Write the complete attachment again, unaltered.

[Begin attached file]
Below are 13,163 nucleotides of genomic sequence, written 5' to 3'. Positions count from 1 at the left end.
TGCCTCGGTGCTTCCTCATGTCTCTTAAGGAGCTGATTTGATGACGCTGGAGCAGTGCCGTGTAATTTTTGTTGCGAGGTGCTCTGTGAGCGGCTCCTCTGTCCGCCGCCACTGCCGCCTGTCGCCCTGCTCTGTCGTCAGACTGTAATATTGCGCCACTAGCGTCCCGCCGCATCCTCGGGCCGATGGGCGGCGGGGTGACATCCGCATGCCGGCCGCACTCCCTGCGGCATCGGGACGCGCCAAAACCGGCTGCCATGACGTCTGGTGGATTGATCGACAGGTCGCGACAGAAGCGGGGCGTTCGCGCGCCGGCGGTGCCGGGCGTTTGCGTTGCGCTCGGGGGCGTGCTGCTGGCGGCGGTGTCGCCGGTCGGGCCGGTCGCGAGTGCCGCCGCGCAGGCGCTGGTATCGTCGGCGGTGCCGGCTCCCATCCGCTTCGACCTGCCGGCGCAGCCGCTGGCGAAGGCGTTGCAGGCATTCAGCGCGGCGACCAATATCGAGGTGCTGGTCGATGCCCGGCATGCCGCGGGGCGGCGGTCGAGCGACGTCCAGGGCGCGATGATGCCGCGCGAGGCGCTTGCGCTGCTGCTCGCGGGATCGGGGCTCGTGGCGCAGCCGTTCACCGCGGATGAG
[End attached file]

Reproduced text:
Below are 13,163 nucleotides of genomic sequence, written 5' to 3'. Positions count from 1 at the left end.
TGCCTCGGTGCTTCCTCATGTCTCTTAAGGAGCTGATTTGATGACGCTGGAGCAGTGCCGTGTAATTTTTGTTGCGAGGTGCTCTGTGAGCGGCTCCTCTGTCCGCCGCCACTGCCGCCTGTCGCCCTGCTCTGTCGTCAGACTGTAATATTGCGCCACTAGCGTCCCGCCGCATCCTCGGGCCGATGGGCGGCGGGGTGACATCCGCATGCCGGCCGCACTCCCTGCGGCATCGGGACGCGCCAAAACCGGCTGCCATGACGTCTGGTGGATTGATCGACAGGTCGCGACAGAAGCGGGGCGTTCGCGCGCCGGCGGTGCCGGGCGTTTGCGTTGCGCTCGGGGGCGTGCTGCTGGCGGCGGTGTCGCCGGTCGGGCCGGTCGCGAGTGCCGCCGCGCAGGCGCTGGTATCGTCGGCGGTGCCGGCTCCCATCCGCTTCGACCTGCCGGCGCAGCCGCTGGCGAAGGCGTTGCAGGCATTCAGCGCGGCGACCAATATCGAGGTGCTGGTCGATGCCCGGCATGCCGCGGGGCGGCGGTCGAGCGACGTCCAGGGCGCGATGATGCCGCGCGAGGCGCTTGCGCTGCTGCTCGCGGGATCGGGGCTCGTGGCGCAGCCGTTCACCGCGGATGAG